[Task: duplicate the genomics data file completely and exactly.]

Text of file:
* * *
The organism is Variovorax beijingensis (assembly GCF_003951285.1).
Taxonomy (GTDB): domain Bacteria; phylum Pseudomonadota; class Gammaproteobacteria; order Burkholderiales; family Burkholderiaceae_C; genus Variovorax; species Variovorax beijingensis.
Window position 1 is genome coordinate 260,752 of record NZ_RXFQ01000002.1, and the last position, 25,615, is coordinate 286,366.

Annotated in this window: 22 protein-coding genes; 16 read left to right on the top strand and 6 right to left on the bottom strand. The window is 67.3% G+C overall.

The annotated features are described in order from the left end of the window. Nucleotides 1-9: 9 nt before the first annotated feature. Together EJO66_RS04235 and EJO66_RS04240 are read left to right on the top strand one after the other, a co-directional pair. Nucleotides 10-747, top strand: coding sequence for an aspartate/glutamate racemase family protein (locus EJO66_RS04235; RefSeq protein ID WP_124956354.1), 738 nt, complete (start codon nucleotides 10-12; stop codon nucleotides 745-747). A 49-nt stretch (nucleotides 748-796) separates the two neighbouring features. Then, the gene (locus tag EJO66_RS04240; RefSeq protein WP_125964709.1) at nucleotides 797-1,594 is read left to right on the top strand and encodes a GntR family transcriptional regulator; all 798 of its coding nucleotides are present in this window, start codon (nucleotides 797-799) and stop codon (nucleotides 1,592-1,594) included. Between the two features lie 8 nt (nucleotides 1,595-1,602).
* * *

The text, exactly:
The organism is Variovorax beijingensis (assembly GCF_003951285.1).
Taxonomy (GTDB): domain Bacteria; phylum Pseudomonadota; class Gammaproteobacteria; order Burkholderiales; family Burkholderiaceae_C; genus Variovorax; species Variovorax beijingensis.
Window position 1 is genome coordinate 260,752 of record NZ_RXFQ01000002.1, and the last position, 25,615, is coordinate 286,366.

Annotated in this window: 22 protein-coding genes; 16 read left to right on the top strand and 6 right to left on the bottom strand. The window is 67.3% G+C overall.

The annotated features are described in order from the left end of the window. Nucleotides 1-9: 9 nt before the first annotated feature. Together EJO66_RS04235 and EJO66_RS04240 are read left to right on the top strand one after the other, a co-directional pair. Nucleotides 10-747, top strand: coding sequence for an aspartate/glutamate racemase family protein (locus EJO66_RS04235; RefSeq protein ID WP_124956354.1), 738 nt, complete (start codon nucleotides 10-12; stop codon nucleotides 745-747). A 49-nt stretch (nucleotides 748-796) separates the two neighbouring features. Then, the gene (locus tag EJO66_RS04240; RefSeq protein WP_125964709.1) at nucleotides 797-1,594 is read left to right on the top strand and encodes a GntR family transcriptional regulator; all 798 of its coding nucleotides are present in this window, start codon (nucleotides 797-799) and stop codon (nucleotides 1,592-1,594) included. Between the two features lie 8 nt (nucleotides 1,595-1,602).